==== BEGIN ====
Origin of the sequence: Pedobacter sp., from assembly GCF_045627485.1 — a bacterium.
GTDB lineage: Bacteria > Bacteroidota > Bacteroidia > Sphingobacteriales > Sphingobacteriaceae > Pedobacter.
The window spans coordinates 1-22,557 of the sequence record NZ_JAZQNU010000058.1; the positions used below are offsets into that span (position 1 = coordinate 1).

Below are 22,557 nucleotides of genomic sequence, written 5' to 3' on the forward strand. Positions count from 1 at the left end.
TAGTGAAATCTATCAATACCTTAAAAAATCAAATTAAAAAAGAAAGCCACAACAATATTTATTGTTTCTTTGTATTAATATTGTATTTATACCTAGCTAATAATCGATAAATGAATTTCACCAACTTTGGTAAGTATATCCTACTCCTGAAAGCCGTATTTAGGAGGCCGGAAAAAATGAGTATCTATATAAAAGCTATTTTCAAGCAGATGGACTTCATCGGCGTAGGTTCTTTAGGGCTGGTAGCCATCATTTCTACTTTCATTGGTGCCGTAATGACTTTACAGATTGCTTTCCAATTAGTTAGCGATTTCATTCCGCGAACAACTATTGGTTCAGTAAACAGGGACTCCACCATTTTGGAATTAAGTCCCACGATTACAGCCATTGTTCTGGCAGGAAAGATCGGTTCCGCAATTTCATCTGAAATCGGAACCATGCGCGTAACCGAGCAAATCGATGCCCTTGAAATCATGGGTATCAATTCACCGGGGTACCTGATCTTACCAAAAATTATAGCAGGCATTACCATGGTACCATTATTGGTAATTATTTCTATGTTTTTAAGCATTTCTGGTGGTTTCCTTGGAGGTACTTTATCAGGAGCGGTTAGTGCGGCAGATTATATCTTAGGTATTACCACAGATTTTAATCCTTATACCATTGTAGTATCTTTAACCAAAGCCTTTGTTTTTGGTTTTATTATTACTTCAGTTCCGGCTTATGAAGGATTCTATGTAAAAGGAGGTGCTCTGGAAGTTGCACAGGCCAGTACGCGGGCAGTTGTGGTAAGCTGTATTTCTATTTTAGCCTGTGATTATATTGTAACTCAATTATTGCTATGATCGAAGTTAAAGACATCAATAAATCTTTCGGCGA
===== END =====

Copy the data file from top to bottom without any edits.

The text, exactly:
Origin of the sequence: Pedobacter sp., from assembly GCF_045627485.1 — a bacterium.
GTDB lineage: Bacteria > Bacteroidota > Bacteroidia > Sphingobacteriales > Sphingobacteriaceae > Pedobacter.
The window spans coordinates 1-22,557 of the sequence record NZ_JAZQNU010000058.1; the positions used below are offsets into that span (position 1 = coordinate 1).

Below are 22,557 nucleotides of genomic sequence, written 5' to 3' on the forward strand. Positions count from 1 at the left end.
TAGTGAAATCTATCAATACCTTAAAAAATCAAATTAAAAAAGAAAGCCACAACAATATTTATTGTTTCTTTGTATTAATATTGTATTTATACCTAGCTAATAATCGATAAATGAATTTCACCAACTTTGGTAAGTATATCCTACTCCTGAAAGCCGTATTTAGGAGGCCGGAAAAAATGAGTATCTATATAAAAGCTATTTTCAAGCAGATGGACTTCATCGGCGTAGGTTCTTTAGGGCTGGTAGCCATCATTTCTACTTTCATTGGTGCCGTAATGACTTTACAGATTGCTTTCCAATTAGTTAGCGATTTCATTCCGCGAACAACTATTGGTTCAGTAAACAGGGACTCCACCATTTTGGAATTAAGTCCCACGATTACAGCCATTGTTCTGGCAGGAAAGATCGGTTCCGCAATTTCATCTGAAATCGGAACCATGCGCGTAACCGAGCAAATCGATGCCCTTGAAATCATGGGTATCAATTCACCGGGGTACCTGATCTTACCAAAAATTATAGCAGGCATTACCATGGTACCATTATTGGTAATTATTTCTATGTTTTTAAGCATTTCTGGTGGTTTCCTTGGAGGTACTTTATCAGGAGCGGTTAGTGCGGCAGATTATATCTTAGGTATTACCACAGATTTTAATCCTTATACCATTGTAGTATCTTTAACCAAAGCCTTTGTTTTTGGTTTTATTATTACTTCAGTTCCGGCTTATGAAGGATTCTATGTAAAAGGAGGTGCTCTGGAAGTTGCACAGGCCAGTACGCGGGCAGTTGTGGTAAGCTGTATTTCTATTTTAGCCTGTGATTATATTGTAACTCAATTATTGCTATGATCGAAGTTAAAGACATCAATAAATCTTTCGGCGA